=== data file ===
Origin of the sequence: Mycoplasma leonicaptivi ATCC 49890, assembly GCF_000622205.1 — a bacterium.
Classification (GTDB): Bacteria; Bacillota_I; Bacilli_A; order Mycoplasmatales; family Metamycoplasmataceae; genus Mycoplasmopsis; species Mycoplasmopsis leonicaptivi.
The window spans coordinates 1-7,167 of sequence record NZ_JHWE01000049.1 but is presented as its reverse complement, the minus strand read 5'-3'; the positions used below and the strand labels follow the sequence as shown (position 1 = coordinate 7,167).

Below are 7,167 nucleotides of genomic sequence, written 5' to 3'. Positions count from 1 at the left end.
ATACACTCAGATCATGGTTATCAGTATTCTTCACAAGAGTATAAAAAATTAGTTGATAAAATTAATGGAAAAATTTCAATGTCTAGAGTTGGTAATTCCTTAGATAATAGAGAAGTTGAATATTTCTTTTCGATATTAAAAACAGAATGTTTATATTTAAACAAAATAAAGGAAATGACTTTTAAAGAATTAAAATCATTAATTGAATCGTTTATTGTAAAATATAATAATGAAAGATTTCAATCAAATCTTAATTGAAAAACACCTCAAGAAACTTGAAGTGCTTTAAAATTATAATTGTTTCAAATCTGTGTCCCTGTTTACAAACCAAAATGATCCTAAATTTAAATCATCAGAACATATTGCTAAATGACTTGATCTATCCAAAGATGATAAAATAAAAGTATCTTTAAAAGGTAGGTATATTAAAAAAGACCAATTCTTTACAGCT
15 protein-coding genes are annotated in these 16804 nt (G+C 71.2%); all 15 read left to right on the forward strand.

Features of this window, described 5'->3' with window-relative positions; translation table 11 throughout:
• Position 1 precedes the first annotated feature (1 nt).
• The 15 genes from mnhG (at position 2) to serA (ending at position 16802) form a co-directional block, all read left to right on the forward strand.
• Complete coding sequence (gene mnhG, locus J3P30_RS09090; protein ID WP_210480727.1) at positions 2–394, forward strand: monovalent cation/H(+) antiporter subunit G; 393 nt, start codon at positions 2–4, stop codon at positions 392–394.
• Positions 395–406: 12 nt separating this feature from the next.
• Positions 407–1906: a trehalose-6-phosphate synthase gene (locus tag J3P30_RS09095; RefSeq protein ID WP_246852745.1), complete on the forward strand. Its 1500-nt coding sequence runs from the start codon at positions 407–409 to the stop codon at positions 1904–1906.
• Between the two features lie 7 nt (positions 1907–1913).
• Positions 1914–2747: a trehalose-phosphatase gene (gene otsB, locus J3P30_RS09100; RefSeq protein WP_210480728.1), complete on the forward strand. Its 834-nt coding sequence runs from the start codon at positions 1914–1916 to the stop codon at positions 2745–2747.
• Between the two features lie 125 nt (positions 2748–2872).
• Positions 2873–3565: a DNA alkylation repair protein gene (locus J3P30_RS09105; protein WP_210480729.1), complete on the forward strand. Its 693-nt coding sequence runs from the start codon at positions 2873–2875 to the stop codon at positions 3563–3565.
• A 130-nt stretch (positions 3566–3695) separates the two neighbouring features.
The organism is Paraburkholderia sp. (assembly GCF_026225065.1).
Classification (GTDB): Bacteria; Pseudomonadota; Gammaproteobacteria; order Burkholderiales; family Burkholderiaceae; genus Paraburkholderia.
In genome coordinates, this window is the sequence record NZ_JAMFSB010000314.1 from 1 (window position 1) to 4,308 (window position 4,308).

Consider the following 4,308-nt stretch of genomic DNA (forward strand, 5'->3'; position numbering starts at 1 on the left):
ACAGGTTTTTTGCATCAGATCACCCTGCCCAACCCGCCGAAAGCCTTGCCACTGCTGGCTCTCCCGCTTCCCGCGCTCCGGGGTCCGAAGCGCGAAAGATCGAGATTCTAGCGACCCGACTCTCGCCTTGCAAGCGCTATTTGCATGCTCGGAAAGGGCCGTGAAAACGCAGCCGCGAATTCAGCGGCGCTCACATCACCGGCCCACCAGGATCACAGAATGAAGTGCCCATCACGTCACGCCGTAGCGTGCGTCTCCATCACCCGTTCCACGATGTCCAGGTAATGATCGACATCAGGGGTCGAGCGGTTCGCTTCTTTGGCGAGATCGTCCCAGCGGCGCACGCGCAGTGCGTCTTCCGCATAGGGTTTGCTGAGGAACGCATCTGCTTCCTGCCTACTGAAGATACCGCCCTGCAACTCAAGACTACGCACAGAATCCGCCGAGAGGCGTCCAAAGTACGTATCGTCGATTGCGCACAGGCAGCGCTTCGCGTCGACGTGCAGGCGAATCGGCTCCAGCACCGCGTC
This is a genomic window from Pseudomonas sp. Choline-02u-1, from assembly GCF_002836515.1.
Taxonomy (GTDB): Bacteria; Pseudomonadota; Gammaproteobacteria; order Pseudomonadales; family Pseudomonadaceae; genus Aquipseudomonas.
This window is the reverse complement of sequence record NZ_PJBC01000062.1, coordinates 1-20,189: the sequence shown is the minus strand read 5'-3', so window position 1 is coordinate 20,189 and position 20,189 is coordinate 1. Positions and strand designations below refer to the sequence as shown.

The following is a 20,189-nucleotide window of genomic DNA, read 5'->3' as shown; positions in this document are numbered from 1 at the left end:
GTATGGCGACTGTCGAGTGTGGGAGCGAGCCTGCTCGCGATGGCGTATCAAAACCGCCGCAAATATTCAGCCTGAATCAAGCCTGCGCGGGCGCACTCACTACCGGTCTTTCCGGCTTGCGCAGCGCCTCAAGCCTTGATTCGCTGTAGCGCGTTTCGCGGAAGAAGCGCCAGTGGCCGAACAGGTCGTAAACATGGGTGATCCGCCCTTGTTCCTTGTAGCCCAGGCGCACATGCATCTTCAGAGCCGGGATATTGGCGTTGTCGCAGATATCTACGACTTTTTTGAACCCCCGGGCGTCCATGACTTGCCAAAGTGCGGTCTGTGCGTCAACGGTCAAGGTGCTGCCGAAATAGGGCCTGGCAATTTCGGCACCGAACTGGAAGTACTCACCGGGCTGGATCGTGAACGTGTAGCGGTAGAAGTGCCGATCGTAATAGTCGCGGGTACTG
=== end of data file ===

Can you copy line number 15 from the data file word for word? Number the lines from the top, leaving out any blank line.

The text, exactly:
• Between the two features lie 125 nt (positions 2748–2872).